Vernon Burton, the Judge Matthew J. Perry Distinguished Professor of History at Clemson University, has been honored with membership in the Martin Luther King, Jr. Collegium of Scholars at Morehouse College.
The Collegium of Scholars is one of four groups honored by the Martin Luther King Jr. College of Ministers & Laity at Morehouse. Membership in the collegium is awarded to scholars who “are committed to research, writing, teaching and mentoring in a wide variety of disciplines and contexts that promote and give support to the work of peace through moral cosmopolitan social responsibility.”
Burton was inducted into the Collegium at the Benjamin Elijah Mays Crown Forum and Induction Ceremony on October 13, 2022.
“I am proud of the continuing academic excellence at Morehouse and honored by my association with that institution,” Burton said.
Burton’s association with Morehouse started with Benjamin E. Mays, who was a former president of Morehouse College and a mentor to Martin Luther King Jr.
Mays and Burton, who are both natives of the small South Carolina town of Ninety Six, met during a religious emphasis week at Furman University. Burton worked with Mays on a reprint of his autobiography, “Born to Rebel,” for which Burton wrote the foreword.
“That friendship and my relationship with Dr. Mays have been a major treasure in my academic and spiritual life,” Burton said.
Burton’s scholarship has chronicled the struggle for racial justice in the South. In 2020, he co-authored “Justice Deferred: Race and the Supreme Court” with civil rights lawyer Armand Derfner, which provides the “first comprehensive accounting of the U.S. Supreme Court’s race-related jurisprudence.”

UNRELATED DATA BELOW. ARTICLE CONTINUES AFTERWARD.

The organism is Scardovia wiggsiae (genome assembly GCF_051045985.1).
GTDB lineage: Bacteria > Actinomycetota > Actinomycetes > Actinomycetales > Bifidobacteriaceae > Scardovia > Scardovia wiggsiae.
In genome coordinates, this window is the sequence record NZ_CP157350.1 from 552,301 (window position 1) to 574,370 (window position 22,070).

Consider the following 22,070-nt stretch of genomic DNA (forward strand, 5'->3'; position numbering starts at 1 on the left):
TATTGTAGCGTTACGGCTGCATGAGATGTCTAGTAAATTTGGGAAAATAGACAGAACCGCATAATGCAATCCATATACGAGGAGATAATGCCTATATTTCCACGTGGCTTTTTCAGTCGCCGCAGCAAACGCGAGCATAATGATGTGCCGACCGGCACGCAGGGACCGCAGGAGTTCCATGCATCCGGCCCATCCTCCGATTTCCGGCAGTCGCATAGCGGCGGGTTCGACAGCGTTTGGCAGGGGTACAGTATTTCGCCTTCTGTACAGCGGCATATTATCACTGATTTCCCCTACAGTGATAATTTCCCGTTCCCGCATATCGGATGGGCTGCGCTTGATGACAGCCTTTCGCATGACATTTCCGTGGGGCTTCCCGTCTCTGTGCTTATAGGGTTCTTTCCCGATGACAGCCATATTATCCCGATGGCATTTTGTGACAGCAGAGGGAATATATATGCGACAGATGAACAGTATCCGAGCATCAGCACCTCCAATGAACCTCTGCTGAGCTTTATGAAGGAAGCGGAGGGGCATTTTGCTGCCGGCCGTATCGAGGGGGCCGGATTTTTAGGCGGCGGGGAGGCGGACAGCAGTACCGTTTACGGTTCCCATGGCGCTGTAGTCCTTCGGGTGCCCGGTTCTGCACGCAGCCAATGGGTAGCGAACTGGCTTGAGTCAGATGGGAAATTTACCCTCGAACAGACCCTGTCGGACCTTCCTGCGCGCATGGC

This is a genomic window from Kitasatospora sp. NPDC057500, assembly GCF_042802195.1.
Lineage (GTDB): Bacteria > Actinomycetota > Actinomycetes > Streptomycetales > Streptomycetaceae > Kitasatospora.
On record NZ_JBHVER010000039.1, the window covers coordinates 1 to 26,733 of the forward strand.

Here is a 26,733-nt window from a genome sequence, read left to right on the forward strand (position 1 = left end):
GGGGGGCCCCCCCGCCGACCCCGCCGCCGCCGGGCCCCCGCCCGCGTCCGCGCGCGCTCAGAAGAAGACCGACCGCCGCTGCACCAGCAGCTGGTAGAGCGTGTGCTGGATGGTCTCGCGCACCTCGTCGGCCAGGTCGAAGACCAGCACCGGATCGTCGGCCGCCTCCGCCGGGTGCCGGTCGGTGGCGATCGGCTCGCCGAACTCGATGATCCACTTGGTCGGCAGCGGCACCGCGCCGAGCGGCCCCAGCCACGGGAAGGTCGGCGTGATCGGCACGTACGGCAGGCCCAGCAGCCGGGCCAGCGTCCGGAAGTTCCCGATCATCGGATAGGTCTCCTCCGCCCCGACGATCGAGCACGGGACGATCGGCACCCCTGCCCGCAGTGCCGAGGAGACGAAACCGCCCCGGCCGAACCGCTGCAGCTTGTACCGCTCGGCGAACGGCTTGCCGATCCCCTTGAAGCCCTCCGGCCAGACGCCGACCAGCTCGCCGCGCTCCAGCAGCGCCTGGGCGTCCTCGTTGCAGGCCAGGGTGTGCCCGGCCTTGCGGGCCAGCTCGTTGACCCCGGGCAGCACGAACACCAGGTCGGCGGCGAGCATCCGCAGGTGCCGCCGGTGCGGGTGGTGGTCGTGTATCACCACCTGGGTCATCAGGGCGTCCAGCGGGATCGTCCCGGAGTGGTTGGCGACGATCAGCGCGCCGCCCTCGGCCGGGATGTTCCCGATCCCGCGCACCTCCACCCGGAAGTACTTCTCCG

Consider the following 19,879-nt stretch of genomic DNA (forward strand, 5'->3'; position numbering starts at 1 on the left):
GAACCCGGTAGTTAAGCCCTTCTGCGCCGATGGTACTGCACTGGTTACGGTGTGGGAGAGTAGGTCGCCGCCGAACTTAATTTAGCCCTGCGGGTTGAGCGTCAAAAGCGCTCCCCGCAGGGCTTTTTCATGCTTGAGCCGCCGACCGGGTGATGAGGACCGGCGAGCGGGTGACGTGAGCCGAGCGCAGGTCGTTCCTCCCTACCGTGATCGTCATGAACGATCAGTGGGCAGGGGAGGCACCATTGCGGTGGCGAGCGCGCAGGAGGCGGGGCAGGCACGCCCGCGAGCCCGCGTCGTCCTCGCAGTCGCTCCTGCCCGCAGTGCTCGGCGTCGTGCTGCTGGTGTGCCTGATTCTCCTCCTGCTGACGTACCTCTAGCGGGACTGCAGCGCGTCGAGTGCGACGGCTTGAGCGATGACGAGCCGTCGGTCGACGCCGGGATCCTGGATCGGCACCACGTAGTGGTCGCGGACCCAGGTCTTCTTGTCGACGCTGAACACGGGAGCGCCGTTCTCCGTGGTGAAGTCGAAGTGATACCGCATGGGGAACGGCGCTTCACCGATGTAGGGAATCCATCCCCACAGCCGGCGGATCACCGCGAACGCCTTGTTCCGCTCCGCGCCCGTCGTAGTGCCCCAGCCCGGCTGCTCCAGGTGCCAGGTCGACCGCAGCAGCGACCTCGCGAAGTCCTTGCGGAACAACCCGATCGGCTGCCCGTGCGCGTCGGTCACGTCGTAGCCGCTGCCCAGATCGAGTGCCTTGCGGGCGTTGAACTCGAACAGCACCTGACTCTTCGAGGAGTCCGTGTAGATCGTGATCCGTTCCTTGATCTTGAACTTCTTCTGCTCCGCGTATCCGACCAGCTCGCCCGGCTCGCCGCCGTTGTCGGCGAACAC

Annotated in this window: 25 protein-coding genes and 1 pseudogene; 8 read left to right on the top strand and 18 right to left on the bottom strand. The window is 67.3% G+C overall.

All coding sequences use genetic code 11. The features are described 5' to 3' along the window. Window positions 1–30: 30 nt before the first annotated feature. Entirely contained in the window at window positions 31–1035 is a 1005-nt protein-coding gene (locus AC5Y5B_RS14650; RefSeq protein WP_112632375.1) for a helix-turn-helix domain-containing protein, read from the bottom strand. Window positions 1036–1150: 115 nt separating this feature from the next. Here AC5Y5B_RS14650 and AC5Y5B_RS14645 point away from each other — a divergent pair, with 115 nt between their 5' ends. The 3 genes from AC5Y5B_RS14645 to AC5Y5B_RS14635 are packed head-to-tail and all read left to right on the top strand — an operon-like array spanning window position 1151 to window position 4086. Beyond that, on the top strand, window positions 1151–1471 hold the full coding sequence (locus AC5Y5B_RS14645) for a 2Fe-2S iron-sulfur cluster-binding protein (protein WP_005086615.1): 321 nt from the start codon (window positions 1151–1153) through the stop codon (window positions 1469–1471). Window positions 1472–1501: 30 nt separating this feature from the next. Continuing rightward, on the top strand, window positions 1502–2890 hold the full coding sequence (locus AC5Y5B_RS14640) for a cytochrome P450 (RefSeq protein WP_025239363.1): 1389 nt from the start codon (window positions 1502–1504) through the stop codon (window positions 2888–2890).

In 2018, Burton organized the Abraham Lincoln’s Unfinished Work Conference at Clemson, which explored the history of political and social reconstruction in the United States from the end of the U.S. Civil War to the present. This year, he co-edited a book, “Lincoln’s Unfinished Work” which compiles and expands upon key research presented at the conference.
He is perhaps best known for his landmark book, “The Age of Lincoln,” a critically-acclaimed history of the five decades surrounding Lincoln’s presidency. He has applied his scholarship to real-world outcomes as well, testifying as an expert witness for minority plaintiffs in discrimination and voting rights cases.
“I believe, as did Dr. King, that we can use what talents we have to try and make the arc of history bend ultimately toward justice,” he said.
About the Martin Luther King Jr. College of Ministers and Laity
Sponsored by the Martin Luther King Jr. International Chapel at Morehouse College, the annual College of Ministers & Laity is the Chapel’s signature program. For 37 years, it has attracted some of the brightest minds across an array of disciplines to engage in dialogue, learning, growing and revealing. Dr. Hugh Morris Gloster Sr., the seventh president of Morehouse, founded the Chapel in 1978. Gloster said that alumnus Martin Luther King Jr. ’48 was “the archetype of an educated person – one who combined academic achievement and professional success with personal integrity and social concern.” Gloster added that “the life of Martin Luther King Jr. [is] worthy of emulation by all.”
In recognition of Dr. King’s role as an exemplar of adaptive faithful servant scholar moral cosmopolitan leadership, a highlight of the College of Ministers & Laity is the induction of honorees into the Martin Luther King Jr. International Board of Preachers, Board of Sponsors, Collegium of Scholars and the College of Pastoral Leadership (added in 2016). Like Dr. King, these individuals have demonstrated and are evolving toward great achievement in their chosen vocation, a profound commitment to their community and society, the planet and the cosmos and are living their lives according to a high standard of cosmopolitan ethical principles. The honor to be conferred introducing each honoree to Forty-Six Normative Cosmopolitan Personalist Axiological Ethical Options, cosmopolitan ethical principles that guided Dr. King in leading the nonviolent civil and human rights movement and living his life.
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